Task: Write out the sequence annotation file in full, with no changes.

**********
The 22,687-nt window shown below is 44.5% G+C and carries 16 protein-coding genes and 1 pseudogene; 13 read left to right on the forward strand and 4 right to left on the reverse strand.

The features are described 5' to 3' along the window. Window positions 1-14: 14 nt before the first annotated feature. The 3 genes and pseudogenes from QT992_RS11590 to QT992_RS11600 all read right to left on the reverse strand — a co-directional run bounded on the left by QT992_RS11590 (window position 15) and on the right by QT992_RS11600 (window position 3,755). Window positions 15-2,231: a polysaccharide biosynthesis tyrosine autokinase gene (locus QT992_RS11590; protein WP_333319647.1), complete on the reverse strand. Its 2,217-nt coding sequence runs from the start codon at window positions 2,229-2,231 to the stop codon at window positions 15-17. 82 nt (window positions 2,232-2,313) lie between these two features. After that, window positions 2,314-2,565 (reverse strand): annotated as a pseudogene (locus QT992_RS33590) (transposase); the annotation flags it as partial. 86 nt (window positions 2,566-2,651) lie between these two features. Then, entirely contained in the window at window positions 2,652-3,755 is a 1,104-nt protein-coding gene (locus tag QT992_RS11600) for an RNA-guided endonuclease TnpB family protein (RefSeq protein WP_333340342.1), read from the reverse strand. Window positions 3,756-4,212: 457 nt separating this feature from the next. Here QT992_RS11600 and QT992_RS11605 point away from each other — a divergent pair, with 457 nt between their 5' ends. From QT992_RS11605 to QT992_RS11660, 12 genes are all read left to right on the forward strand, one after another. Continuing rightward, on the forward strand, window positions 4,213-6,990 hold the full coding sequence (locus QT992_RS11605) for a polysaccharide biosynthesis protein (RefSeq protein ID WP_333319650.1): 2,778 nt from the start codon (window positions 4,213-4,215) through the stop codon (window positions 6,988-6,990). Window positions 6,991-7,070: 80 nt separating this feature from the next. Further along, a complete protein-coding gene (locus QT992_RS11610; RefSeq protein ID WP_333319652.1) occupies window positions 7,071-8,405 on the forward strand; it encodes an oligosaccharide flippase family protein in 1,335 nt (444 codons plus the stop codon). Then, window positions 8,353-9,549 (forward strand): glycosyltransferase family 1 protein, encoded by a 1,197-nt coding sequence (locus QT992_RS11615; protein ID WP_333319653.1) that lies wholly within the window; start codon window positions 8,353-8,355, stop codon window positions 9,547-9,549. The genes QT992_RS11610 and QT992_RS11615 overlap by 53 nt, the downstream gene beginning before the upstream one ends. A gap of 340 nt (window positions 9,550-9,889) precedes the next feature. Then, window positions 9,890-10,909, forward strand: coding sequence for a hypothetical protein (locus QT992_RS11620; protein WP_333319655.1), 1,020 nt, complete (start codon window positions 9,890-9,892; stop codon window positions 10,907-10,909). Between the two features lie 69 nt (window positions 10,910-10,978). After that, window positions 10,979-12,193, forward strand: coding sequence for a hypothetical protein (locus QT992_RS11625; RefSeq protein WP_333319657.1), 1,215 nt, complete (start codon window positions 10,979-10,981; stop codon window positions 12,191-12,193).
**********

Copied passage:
The 22,687-nt window shown below is 44.5% G+C and carries 16 protein-coding genes and 1 pseudogene; 13 read left to right on the forward strand and 4 right to left on the reverse strand.

The features are described 5' to 3' along the window. Window positions 1-14: 14 nt before the first annotated feature. The 3 genes and pseudogenes from QT992_RS11590 to QT992_RS11600 all read right to left on the reverse strand — a co-directional run bounded on the left by QT992_RS11590 (window position 15) and on the right by QT992_RS11600 (window position 3,755). Window positions 15-2,231: a polysaccharide biosynthesis tyrosine autokinase gene (locus QT992_RS11590; protein WP_333319647.1), complete on the reverse strand. Its 2,217-nt coding sequence runs from the start codon at window positions 2,229-2,231 to the stop codon at window positions 15-17. 82 nt (window positions 2,232-2,313) lie between these two features. After that, window positions 2,314-2,565 (reverse strand): annotated as a pseudogene (locus QT992_RS33590) (transposase); the annotation flags it as partial. 86 nt (window positions 2,566-2,651) lie between these two features. Then, entirely contained in the window at window positions 2,652-3,755 is a 1,104-nt protein-coding gene (locus tag QT992_RS11600) for an RNA-guided endonuclease TnpB family protein (RefSeq protein WP_333340342.1), read from the reverse strand. Window positions 3,756-4,212: 457 nt separating this feature from the next. Here QT992_RS11600 and QT992_RS11605 point away from each other — a divergent pair, with 457 nt between their 5' ends. From QT992_RS11605 to QT992_RS11660, 12 genes are all read left to right on the forward strand, one after another. Continuing rightward, on the forward strand, window positions 4,213-6,990 hold the full coding sequence (locus QT992_RS11605) for a polysaccharide biosynthesis protein (RefSeq protein ID WP_333319650.1): 2,778 nt from the start codon (window positions 4,213-4,215) through the stop codon (window positions 6,988-6,990). Window positions 6,991-7,070: 80 nt separating this feature from the next. Further along, a complete protein-coding gene (locus QT992_RS11610; RefSeq protein ID WP_333319652.1) occupies window positions 7,071-8,405 on the forward strand; it encodes an oligosaccharide flippase family protein in 1,335 nt (444 codons plus the stop codon). Then, window positions 8,353-9,549 (forward strand): glycosyltransferase family 1 protein, encoded by a 1,197-nt coding sequence (locus QT992_RS11615; protein ID WP_333319653.1) that lies wholly within the window; start codon window positions 8,353-8,355, stop codon window positions 9,547-9,549. The genes QT992_RS11610 and QT992_RS11615 overlap by 53 nt, the downstream gene beginning before the upstream one ends. A gap of 340 nt (window positions 9,550-9,889) precedes the next feature. Then, window positions 9,890-10,909, forward strand: coding sequence for a hypothetical protein (locus QT992_RS11620; protein WP_333319655.1), 1,020 nt, complete (start codon window positions 9,890-9,892; stop codon window positions 10,907-10,909). Between the two features lie 69 nt (window positions 10,910-10,978). After that, window positions 10,979-12,193, forward strand: coding sequence for a hypothetical protein (locus QT992_RS11625; RefSeq protein WP_333319657.1), 1,215 nt, complete (start codon window positions 10,979-10,981; stop codon window positions 12,191-12,193).